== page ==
Thursday Movie Picks 2021: Oscar Winners Edition – Best Picture

ThursdayMoviePicksHappy first full week of 2021! It’s also the first TMP of the week. The Thursday Movie Picks blogathon was spearheaded by Wandering Through the Shelves Blog.

The rules are simple simple: Each week there is a topic for you to create a list of three movies. Your picks can either be favourites/best, worst, hidden gems, or if you’re up to it one of each. This Thursday’s theme is… Oscar Winners Edition – Best Picture.

Well, Oscar nominations isn’t coming out until March 15 this year, but naturally Oscar talks have already begun and film fans are likely making their predictions already. For this Best Picture edition however, I thought I’d take a walk down memory lane and pick from three different genres released in three different decades. I’m also picking those that I actually enjoy watching more than once.

In any case, here are my three picks:

The Sound of Music – 1965

Directed by Robert Wise

I’ve mentioned this a few times on this blog that this is one of the three VHS my late mother brought home from a European trip when I was in my early teens, which also marks my introduction to big Hollywood movies. The other two are also Oscar Best Picture winners: Gone with the Wind and My Fair Lady. 

I’ve since watched The Sound of Music at least a dozen times. I know a few of the songs by heart to this day, and there’s such a timeless quality to the story and obviously the music. Irwin Kostal also won an Oscar for Best Music in this movie, his second one after scoring West Side Story a few years prior. Well, both of the lead actors are still working today. In fact, it’s quite amusing to hear Dame Julie Andrews’ voice in Bridgerton series as Lady Whistledown.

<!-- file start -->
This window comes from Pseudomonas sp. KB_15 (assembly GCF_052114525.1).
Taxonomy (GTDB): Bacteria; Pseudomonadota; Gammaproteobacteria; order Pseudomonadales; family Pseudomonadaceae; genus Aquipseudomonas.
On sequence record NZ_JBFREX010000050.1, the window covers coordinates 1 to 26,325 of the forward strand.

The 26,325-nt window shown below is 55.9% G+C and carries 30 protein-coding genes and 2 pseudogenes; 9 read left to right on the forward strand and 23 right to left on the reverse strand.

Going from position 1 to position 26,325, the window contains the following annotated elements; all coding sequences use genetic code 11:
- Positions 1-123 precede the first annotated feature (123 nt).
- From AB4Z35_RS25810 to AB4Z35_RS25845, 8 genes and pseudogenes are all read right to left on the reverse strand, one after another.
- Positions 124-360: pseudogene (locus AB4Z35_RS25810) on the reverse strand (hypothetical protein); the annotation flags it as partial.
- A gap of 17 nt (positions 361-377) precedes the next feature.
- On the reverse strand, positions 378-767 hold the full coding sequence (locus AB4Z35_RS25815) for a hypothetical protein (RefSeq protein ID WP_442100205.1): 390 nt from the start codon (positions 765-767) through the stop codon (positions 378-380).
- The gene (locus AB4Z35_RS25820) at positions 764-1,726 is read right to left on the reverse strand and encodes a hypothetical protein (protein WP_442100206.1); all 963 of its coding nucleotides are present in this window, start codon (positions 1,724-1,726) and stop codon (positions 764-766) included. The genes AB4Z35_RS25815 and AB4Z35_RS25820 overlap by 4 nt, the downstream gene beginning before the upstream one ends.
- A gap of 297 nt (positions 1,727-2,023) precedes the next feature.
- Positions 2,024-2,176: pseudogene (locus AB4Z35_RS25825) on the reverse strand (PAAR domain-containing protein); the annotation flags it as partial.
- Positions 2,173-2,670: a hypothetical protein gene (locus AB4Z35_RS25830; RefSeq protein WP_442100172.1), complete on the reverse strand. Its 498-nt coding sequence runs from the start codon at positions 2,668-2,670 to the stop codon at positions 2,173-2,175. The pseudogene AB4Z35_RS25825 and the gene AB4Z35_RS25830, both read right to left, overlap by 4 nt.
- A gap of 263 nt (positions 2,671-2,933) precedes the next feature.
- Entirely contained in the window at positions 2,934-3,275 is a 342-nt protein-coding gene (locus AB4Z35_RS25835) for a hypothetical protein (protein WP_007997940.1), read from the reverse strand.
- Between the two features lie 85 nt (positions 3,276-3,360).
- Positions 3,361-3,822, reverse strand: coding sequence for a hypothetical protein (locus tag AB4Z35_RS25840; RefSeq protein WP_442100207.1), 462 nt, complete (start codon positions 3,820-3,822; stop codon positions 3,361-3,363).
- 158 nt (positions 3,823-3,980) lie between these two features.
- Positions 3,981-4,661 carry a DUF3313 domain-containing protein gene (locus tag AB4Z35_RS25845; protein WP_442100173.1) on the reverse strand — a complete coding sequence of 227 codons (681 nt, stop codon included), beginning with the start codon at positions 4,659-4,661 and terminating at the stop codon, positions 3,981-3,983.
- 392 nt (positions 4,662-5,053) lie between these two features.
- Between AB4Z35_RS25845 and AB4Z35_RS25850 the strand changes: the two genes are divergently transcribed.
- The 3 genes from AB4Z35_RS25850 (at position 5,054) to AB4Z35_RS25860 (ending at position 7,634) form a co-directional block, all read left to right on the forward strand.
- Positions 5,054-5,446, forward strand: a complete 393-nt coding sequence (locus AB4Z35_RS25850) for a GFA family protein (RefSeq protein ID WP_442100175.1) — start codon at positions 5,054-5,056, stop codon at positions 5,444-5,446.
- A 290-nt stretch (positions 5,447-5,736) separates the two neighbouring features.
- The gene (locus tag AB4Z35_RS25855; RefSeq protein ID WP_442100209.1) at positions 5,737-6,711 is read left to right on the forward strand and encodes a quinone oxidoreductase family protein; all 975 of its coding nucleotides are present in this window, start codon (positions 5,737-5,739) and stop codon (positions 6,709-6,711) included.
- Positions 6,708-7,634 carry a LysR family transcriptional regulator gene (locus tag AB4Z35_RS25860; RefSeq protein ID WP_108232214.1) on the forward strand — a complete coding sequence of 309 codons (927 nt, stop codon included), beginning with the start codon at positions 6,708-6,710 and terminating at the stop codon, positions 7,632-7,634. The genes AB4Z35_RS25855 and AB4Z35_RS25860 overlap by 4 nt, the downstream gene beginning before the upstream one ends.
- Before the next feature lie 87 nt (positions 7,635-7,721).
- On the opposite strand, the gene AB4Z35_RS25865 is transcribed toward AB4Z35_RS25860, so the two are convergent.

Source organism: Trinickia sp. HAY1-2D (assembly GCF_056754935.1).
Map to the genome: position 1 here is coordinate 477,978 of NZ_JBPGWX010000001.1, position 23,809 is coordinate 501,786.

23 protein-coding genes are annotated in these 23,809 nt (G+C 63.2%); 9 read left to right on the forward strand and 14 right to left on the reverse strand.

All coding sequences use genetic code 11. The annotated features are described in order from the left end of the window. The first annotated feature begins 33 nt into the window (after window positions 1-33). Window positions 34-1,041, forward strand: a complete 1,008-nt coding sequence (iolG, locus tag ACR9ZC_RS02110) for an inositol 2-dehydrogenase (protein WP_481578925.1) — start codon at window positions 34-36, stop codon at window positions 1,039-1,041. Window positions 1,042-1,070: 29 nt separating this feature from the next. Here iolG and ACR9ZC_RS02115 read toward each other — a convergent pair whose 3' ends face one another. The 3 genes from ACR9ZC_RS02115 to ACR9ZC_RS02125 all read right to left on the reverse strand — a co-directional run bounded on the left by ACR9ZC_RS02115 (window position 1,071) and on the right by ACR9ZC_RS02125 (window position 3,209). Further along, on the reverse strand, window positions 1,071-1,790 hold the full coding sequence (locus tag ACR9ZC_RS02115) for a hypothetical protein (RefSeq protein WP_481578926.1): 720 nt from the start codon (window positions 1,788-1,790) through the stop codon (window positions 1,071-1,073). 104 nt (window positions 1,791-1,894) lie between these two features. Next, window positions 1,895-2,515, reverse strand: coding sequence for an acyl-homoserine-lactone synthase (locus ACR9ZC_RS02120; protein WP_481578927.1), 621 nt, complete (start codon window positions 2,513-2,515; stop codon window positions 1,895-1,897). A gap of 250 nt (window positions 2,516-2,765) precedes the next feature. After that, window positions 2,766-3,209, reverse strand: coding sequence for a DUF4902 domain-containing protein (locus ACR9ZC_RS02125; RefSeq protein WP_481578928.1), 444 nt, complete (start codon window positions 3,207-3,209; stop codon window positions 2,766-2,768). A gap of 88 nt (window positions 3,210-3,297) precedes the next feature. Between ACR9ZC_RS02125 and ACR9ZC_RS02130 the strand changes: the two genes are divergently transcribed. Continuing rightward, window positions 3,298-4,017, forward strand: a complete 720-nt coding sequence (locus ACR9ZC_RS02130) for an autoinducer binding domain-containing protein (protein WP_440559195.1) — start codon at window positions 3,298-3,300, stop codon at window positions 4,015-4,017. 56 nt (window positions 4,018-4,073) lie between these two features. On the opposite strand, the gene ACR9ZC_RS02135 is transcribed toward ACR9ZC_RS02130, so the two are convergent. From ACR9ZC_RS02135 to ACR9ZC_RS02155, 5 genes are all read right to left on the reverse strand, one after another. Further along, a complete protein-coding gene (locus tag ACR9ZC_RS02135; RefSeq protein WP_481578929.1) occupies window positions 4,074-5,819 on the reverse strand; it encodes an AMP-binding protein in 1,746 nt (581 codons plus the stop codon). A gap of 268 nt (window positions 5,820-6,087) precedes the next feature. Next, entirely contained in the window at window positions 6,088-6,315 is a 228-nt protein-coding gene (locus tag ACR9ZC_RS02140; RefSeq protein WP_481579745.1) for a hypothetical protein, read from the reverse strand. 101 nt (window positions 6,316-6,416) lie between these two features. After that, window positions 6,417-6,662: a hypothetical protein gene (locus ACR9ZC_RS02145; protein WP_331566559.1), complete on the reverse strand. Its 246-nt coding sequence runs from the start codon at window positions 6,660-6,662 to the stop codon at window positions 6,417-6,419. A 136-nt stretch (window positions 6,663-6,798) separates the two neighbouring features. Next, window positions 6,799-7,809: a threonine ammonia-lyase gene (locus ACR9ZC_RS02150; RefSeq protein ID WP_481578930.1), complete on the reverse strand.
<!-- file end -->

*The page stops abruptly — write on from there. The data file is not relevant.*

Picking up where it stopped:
Fun Trivia:

Christopher Plummer accidentally said the word “Captain” to Julie Andrews during the argument scene. Despite the error, producer and director Robert Wise thought it was that amusing, and liked it so much, he kept it in the movie.


Forrest Gump (1994)

Directed by Robert Zemeckis

I actually haven’t seen this one in a while but I’ve definitely seen it at least 2-3 times. It’s crazy that this movie is 26 years old already and Tom Hanks is still one of the best and most prolific actors working today. This is easily one of Hanks’ most memorable performance even in his illustrious career filled with indelible characters. It’s also one of the most quotable movies, some hilarious and some profound. It’s nice to see a character like Forrest Gump being such a popular icon… an earnest, good-to-the-bone human being that’s lacking any kind of malice, you could say he’s the modern day George Bailey.

Fun Trivia:
Tom Hanks signed onto this film after an hour and a half of reading the script, but agreed to take the role only on the condition that the film was historically accurate. He initially wanted to ease Forrest’s pronounced Southern accent, but was eventually persuaded by Robert Zemeckis to portray the heavy accent stressed in the novel, and he patterned his accent after Michael Conner Humphreys (young Forrest), who actually spoke that way.


The Lord of the Rings: The Return of the King (2003)

Directed by Peter Jackson